* Emails posted online just before official campaign ends
* Macron campaign says hackers mixed false, authentic data
* Electoral commission warns republication may be a crime
* Polls predict Macron on course for comfortable win over Le
By Adrian Croft and Geert De Clercq
PARIS, May 6 France sought to keep a computer
hack of frontrunner Emmanuel Macron's campaign emails from
influencing the outcome of the country's presidential election
with a warning on Saturday it could be a criminal offence to
republish the data.
Macron's team said a "massive" hack had dumped emails,
documents and campaign financing information online just before
campaigning ended on Friday and France entered a quiet period
which forbids politicians from commenting on the leak.
"On the eve of the most important election for our
institutions, the commission calls on everyone present on
internet sites and social networks, primarily the media, but
also all citizens, to show responsibility and not to pass on
this content, so as not to distort the sincerity of the ballot,"
the French election commission said in a statement.
The data leak emerged as polls predicted Macron was on
course for a comfortable victory over far-right leader Marine Le
Pen in Sunday's election, with the last surveys showing his lead
widening to around 62 percent to 38.
The commission, which supervises the electoral process, said
after a hastily called meeting on Saturday that the data been
fraudulently obtained and could be mixed with false information.
However, its rules may be difficult to enforce in an era
where people get much of their news online, information flows
freely across borders and many users are anonymous.
French media covered the hack in various ways, with
left-leading Liberation giving it prominence on its website, but
television news channels opting not to mention it.
As much as 9 gigabytes of data were posted on a profile
called EMLEAKS to Pastebin, a site that allows anonymous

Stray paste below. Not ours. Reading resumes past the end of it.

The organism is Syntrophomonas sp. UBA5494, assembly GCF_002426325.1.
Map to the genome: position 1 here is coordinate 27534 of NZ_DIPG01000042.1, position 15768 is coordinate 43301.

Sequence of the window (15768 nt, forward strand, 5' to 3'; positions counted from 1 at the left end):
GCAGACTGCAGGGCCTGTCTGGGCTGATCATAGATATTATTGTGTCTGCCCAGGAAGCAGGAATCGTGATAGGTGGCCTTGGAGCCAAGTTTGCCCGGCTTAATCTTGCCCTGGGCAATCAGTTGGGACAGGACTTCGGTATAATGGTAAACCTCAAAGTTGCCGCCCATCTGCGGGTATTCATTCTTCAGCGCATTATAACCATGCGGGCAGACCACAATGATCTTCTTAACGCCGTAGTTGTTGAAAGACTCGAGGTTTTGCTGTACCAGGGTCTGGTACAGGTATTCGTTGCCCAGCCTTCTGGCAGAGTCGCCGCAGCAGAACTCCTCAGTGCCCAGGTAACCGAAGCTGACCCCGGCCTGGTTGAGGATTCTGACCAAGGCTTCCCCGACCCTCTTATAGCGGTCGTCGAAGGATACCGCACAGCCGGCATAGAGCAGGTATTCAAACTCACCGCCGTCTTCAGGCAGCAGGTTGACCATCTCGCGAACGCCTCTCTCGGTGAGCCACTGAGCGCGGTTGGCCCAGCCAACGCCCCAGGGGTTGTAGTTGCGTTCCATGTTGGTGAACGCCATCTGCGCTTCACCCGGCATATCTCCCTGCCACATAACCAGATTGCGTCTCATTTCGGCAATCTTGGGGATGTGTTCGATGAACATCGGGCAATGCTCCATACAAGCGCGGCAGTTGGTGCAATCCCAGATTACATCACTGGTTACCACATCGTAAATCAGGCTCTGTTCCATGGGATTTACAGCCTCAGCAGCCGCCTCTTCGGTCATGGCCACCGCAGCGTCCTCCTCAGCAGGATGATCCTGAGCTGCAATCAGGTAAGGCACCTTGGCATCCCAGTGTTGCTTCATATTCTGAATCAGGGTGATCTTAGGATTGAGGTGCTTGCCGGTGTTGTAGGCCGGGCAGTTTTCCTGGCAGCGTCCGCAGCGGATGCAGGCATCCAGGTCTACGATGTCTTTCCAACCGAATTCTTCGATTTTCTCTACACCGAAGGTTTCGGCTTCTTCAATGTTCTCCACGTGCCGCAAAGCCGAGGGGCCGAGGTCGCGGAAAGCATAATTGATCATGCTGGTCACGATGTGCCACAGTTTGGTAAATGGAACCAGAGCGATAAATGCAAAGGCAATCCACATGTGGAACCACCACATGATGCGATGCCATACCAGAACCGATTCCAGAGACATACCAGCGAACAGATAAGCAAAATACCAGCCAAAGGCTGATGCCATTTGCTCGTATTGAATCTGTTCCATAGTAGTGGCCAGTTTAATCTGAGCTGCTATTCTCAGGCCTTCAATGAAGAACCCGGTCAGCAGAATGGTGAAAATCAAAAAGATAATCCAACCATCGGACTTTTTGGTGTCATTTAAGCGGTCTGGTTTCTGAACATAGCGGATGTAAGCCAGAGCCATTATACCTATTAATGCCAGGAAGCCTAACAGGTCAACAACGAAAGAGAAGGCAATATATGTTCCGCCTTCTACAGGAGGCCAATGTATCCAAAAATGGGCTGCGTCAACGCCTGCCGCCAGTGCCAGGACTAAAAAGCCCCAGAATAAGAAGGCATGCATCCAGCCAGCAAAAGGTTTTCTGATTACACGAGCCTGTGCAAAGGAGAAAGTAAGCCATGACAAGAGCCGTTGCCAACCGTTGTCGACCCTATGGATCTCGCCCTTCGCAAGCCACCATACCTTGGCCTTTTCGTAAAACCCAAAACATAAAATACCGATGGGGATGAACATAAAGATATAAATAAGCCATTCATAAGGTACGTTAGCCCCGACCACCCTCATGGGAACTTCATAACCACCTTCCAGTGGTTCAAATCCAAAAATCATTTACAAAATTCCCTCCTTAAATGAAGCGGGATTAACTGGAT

document sharing, late on Friday.
It was not immediately clear who was responsible, but
Macron's political movement said in a statement the hack was an
attempt to destabilise democracy and to damage the party.
"The En Marche! (Onwards!) Movement has been the victim of a
massive and co-ordinated hack," it said.
En Marche! said the leaked documents dealt with the normal
operations of a campaign and included some information on
campaign accounts. It said the hackers had mixed false documents
with authentic ones to "sow doubt and disinformation."
France is the latest nation to see a major election
overshadowed by allegations of manipulation through cyber
hacking after U.S. intelligence agencies said in January that
Russian President Vladimir Putin had ordered hacking of parties
tied to Democratic presidential candidate Hillary Clinton to
influence the election on behalf of Republican Donald Trump.
The Kremlin has denied it was behind any such attacks,
although Macron's camp renewed complaints against Russian media
and a hackers' group operating in Ukraine.
Sunday's election is seen as the most important in France
for decades, with two diametrically opposed views of Europe and
the country's place in the world at stake.
The National Front's Le Pen would close borders and quit the
euro currency, while independent Macron wants closer European
cooperation and an open economy.
On Friday night as the #Macronleaks hashtag buzzed around
social media, Florian Philippot, deputy leader of the National
Front, tweeted "Will Macronleaks teach us something that
investigative journalism has deliberately kept silent?"
Vitali Kremez, director of research with New York-based
cyber intelligence firm Flashpoint, told Reuters his review
indicated that APT 28, a group tied to the GRU, the Russian
military intelligence directorate, was behind the leak.
APT28 last month registered decoy internet addresses to
mimic the name of En Marche, which it likely used send tainted
emails to hack into the campaign’s computers, Kremez said. Those
domains include onedrive-en-marche.fr and mail-en-marche.fr.
"If indeed driven by Moscow, this leak appears to be a
significant escalation over the previous Russian operations
aimed at the U.S. presidential election, expanding the approach
and scope of effort from simple espionage efforts towards more
direct attempts to sway the outcome," Kremez said.
Former economy minister Macron's campaign has previously
complained about attempts to hack its emails, blaming Russian
interests in part for the cyber attacks.
(Additional reporting by Bate Felix, Andrew Callus and Michel
Rose in Paris, Jim Finkle in Toronto and Eric Auchard in
Frankfurt; editing by Alexander Smith)